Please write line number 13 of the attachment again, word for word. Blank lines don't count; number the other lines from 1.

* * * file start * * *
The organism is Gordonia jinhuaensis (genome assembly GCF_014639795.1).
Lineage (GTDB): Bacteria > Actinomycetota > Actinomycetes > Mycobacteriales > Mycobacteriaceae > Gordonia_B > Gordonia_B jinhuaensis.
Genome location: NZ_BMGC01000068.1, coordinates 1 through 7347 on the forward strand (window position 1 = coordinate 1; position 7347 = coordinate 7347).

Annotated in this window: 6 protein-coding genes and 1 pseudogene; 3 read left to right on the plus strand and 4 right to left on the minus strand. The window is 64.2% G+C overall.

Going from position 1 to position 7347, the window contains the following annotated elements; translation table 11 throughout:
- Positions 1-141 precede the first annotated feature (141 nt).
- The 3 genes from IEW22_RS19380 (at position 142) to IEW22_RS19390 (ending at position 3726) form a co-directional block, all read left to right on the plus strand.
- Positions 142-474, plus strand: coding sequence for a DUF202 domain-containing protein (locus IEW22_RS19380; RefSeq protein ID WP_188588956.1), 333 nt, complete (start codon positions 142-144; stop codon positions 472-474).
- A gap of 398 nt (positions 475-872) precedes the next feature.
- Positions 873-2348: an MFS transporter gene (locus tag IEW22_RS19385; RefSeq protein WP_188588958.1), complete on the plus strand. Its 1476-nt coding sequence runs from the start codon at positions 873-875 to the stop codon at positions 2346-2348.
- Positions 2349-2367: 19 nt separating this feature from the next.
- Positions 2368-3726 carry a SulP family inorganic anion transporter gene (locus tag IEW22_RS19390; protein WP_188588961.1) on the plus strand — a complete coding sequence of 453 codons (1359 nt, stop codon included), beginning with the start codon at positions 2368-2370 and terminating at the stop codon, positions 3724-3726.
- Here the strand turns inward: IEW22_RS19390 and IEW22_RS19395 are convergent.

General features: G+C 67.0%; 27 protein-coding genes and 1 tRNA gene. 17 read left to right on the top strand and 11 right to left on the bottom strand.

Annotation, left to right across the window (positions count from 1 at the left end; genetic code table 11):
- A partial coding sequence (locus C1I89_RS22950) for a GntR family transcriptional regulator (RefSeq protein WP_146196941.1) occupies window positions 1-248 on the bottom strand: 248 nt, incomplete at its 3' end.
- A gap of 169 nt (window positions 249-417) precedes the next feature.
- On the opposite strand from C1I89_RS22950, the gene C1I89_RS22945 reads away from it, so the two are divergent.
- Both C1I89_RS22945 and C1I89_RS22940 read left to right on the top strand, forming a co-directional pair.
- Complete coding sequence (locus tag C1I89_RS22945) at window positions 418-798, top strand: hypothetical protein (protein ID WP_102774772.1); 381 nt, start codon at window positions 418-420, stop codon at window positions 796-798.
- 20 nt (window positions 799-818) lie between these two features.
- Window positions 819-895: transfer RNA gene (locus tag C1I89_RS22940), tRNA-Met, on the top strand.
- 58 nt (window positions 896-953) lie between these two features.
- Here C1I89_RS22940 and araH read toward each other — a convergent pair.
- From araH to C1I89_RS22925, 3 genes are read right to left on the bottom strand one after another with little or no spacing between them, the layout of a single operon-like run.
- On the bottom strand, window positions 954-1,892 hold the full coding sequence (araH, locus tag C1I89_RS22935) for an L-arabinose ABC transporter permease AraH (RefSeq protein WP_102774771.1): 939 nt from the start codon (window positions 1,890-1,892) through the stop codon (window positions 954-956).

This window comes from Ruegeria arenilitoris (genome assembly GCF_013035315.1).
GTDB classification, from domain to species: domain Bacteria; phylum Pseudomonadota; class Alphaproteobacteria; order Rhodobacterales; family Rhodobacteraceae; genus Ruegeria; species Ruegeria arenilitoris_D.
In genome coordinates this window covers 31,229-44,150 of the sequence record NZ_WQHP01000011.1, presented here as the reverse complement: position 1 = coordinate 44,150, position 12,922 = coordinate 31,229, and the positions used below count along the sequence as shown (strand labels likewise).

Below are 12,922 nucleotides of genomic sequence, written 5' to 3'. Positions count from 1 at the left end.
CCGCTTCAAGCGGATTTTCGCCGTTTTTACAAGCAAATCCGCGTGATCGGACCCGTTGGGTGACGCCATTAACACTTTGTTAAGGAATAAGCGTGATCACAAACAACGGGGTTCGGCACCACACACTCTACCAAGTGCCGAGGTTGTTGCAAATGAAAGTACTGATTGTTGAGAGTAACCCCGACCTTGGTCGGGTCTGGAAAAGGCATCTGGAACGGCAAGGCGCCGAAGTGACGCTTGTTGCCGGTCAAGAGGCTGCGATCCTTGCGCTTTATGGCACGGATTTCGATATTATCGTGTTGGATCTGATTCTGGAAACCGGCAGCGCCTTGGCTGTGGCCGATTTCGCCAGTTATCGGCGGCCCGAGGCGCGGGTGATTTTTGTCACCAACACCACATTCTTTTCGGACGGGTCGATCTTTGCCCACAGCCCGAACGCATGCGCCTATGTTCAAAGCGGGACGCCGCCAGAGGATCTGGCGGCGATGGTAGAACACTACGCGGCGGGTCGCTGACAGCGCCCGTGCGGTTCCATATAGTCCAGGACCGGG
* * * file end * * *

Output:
- Here the strand turns inward: IEW22_RS19390 and IEW22_RS19395 are convergent.